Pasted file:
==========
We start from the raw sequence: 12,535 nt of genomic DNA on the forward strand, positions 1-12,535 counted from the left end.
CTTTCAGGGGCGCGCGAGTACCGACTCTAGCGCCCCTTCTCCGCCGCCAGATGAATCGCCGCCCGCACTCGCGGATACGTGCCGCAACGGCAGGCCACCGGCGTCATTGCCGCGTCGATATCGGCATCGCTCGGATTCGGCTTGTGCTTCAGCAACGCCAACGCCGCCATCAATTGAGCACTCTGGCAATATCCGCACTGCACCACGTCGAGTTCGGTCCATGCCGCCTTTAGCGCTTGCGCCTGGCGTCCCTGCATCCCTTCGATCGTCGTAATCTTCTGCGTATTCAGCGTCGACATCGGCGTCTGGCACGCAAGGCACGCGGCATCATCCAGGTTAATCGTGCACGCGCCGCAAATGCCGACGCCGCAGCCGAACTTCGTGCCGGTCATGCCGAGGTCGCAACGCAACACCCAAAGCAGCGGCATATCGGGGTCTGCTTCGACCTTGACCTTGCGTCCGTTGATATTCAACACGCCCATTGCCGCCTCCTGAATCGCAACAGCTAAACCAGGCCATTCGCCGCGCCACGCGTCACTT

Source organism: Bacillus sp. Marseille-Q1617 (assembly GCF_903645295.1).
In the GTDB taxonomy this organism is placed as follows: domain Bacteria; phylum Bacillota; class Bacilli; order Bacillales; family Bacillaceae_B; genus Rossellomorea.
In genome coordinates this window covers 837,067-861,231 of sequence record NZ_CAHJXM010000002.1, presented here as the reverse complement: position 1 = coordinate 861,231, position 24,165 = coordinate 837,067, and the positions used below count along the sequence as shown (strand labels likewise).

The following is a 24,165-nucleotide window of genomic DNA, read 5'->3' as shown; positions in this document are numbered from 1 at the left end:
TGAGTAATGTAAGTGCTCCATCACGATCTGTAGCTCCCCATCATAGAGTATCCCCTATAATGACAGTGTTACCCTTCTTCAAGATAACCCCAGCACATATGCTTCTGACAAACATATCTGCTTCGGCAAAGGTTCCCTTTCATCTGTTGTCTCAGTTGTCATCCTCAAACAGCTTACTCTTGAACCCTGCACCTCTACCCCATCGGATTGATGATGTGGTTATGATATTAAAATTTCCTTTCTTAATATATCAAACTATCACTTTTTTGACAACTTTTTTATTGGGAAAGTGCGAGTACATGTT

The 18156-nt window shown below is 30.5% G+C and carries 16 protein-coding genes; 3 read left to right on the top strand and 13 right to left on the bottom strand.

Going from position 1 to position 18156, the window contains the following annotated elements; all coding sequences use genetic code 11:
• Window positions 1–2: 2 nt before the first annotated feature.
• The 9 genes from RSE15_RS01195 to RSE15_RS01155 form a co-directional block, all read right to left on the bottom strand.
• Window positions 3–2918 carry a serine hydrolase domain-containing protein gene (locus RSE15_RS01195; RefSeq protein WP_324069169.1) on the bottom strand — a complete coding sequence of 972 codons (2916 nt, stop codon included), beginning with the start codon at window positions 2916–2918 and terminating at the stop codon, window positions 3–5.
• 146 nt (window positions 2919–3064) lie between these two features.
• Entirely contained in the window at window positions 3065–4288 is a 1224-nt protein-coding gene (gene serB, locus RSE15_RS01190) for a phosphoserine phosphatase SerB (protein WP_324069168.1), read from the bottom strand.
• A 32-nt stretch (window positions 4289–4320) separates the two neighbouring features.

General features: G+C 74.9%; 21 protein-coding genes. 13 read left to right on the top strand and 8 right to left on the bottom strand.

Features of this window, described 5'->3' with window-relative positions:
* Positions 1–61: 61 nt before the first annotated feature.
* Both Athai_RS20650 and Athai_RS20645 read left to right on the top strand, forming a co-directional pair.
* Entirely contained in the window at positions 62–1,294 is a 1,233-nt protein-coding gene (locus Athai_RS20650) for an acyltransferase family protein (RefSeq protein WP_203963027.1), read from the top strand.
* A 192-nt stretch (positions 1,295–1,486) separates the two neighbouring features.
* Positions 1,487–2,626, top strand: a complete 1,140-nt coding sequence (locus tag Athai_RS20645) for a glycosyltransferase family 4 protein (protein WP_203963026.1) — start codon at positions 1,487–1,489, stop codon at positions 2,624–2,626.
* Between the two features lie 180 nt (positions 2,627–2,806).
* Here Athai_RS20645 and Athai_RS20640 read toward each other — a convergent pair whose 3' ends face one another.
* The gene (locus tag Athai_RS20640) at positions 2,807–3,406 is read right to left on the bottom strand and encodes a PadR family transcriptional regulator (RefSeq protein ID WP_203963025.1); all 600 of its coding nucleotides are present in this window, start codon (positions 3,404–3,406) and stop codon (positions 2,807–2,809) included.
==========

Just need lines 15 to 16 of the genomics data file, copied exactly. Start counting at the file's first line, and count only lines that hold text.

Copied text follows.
• A 32-nt stretch (window positions 4289–4320) separates the two neighbouring features.

General features: G+C 74.9%; 21 protein-coding genes. 13 read left to right on the top strand and 8 right to left on the bottom strand.